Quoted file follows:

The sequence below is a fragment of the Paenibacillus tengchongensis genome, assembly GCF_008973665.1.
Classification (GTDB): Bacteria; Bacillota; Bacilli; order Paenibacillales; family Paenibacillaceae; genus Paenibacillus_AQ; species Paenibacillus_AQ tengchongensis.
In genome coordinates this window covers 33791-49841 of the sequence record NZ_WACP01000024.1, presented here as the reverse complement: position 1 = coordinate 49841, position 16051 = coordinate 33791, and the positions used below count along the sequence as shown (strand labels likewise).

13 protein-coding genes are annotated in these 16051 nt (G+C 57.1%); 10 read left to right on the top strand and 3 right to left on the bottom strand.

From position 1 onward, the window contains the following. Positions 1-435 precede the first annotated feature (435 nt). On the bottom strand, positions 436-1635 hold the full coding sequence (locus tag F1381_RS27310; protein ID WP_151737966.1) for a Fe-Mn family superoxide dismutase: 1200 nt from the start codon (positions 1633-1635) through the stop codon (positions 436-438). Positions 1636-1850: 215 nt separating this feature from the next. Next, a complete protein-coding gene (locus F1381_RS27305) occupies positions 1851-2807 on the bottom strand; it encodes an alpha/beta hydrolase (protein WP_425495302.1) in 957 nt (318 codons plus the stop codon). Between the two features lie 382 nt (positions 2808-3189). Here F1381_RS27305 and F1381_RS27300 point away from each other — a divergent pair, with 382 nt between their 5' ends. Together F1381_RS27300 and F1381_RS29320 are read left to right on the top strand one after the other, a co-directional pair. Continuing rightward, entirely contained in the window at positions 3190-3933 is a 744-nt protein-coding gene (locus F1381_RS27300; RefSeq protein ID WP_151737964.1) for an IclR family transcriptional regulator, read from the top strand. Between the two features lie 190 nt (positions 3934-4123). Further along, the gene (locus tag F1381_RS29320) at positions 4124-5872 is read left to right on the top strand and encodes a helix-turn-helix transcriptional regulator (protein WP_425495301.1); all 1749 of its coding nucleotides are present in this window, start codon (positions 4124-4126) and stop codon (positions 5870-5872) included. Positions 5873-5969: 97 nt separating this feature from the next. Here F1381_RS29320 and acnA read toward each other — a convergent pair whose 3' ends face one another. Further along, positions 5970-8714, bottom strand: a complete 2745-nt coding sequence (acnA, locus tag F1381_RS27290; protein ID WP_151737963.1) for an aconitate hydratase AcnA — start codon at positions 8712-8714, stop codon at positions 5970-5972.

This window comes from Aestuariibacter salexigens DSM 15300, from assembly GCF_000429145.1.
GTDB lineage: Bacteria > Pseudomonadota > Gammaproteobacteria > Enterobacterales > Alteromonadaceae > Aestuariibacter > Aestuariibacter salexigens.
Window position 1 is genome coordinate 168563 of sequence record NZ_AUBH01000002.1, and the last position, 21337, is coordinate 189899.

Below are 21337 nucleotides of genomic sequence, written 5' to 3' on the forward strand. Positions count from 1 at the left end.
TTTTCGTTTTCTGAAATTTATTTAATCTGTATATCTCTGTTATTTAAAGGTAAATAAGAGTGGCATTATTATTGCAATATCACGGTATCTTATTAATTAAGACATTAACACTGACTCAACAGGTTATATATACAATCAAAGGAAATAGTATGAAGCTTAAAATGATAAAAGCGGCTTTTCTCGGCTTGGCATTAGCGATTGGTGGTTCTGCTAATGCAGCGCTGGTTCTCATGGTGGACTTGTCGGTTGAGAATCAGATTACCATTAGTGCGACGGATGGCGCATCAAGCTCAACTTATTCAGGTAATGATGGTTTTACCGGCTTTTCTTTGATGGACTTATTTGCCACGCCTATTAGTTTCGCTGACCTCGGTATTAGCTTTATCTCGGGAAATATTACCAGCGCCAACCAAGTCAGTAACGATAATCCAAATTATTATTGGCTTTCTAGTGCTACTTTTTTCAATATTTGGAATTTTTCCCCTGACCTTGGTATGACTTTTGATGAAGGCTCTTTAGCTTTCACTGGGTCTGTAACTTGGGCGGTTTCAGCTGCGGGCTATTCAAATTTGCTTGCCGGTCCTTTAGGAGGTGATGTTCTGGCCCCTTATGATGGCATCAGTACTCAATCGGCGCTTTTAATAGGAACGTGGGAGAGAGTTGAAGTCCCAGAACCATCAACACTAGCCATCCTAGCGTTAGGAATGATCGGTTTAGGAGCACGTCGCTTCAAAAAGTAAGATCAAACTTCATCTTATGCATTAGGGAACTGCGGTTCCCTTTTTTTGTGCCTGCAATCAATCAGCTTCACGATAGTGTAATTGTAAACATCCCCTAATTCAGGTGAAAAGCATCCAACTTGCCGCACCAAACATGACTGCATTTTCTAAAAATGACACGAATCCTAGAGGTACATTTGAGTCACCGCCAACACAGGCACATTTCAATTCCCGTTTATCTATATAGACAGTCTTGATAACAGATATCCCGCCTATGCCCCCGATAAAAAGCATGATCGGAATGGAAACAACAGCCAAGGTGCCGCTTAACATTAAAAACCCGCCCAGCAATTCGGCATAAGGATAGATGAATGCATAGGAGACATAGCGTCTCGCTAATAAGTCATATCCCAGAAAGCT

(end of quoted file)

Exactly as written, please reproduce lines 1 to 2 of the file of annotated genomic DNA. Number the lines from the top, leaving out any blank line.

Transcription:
The sequence below is a fragment of the Paenibacillus tengchongensis genome, assembly GCF_008973665.1.
Classification (GTDB): Bacteria; Bacillota; Bacilli; order Paenibacillales; family Paenibacillaceae; genus Paenibacillus_AQ; species Paenibacillus_AQ tengchongensis.